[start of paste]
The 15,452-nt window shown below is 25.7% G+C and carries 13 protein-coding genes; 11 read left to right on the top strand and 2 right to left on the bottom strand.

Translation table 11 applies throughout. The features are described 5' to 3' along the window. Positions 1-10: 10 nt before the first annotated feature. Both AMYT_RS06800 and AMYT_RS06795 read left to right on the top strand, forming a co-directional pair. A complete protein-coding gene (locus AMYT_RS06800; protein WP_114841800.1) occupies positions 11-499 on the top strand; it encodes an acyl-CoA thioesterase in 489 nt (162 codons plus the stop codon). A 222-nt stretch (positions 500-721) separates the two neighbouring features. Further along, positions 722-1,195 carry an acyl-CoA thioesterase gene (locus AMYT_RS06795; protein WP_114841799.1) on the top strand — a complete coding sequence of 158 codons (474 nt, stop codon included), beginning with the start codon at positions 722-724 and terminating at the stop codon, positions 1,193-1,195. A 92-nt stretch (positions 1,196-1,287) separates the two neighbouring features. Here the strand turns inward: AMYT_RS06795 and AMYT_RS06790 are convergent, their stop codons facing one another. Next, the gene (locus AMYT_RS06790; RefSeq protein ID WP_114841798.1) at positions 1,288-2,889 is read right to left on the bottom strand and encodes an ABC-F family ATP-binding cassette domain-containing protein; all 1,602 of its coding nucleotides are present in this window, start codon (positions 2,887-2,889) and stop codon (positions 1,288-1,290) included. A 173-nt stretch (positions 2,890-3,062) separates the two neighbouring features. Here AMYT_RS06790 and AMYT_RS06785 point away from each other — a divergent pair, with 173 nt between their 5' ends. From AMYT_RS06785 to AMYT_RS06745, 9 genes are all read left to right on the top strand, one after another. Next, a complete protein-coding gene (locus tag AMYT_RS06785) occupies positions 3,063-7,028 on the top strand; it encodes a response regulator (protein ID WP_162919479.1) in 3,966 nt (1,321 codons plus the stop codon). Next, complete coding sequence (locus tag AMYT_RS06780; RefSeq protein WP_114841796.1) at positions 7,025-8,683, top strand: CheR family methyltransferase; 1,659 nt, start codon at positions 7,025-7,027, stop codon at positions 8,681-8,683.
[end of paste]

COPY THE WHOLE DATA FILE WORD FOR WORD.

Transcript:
The 15,452-nt window shown below is 25.7% G+C and carries 13 protein-coding genes; 11 read left to right on the top strand and 2 right to left on the bottom strand.

Translation table 11 applies throughout. The features are described 5' to 3' along the window. Positions 1-10: 10 nt before the first annotated feature. Both AMYT_RS06800 and AMYT_RS06795 read left to right on the top strand, forming a co-directional pair. A complete protein-coding gene (locus AMYT_RS06800; protein WP_114841800.1) occupies positions 11-499 on the top strand; it encodes an acyl-CoA thioesterase in 489 nt (162 codons plus the stop codon). A 222-nt stretch (positions 500-721) separates the two neighbouring features. Further along, positions 722-1,195 carry an acyl-CoA thioesterase gene (locus AMYT_RS06795; protein WP_114841799.1) on the top strand — a complete coding sequence of 158 codons (474 nt, stop codon included), beginning with the start codon at positions 722-724 and terminating at the stop codon, positions 1,193-1,195. A 92-nt stretch (positions 1,196-1,287) separates the two neighbouring features. Here the strand turns inward: AMYT_RS06795 and AMYT_RS06790 are convergent, their stop codons facing one another. Next, the gene (locus AMYT_RS06790; RefSeq protein ID WP_114841798.1) at positions 1,288-2,889 is read right to left on the bottom strand and encodes an ABC-F family ATP-binding cassette domain-containing protein; all 1,602 of its coding nucleotides are present in this window, start codon (positions 2,887-2,889) and stop codon (positions 1,288-1,290) included. A 173-nt stretch (positions 2,890-3,062) separates the two neighbouring features. Here AMYT_RS06790 and AMYT_RS06785 point away from each other — a divergent pair, with 173 nt between their 5' ends. From AMYT_RS06785 to AMYT_RS06745, 9 genes are all read left to right on the top strand, one after another. Next, a complete protein-coding gene (locus tag AMYT_RS06785) occupies positions 3,063-7,028 on the top strand; it encodes a response regulator (protein ID WP_162919479.1) in 3,966 nt (1,321 codons plus the stop codon). Next, complete coding sequence (locus tag AMYT_RS06780; RefSeq protein WP_114841796.1) at positions 7,025-8,683, top strand: CheR family methyltransferase; 1,659 nt, start codon at positions 7,025-7,027, stop codon at positions 8,681-8,683.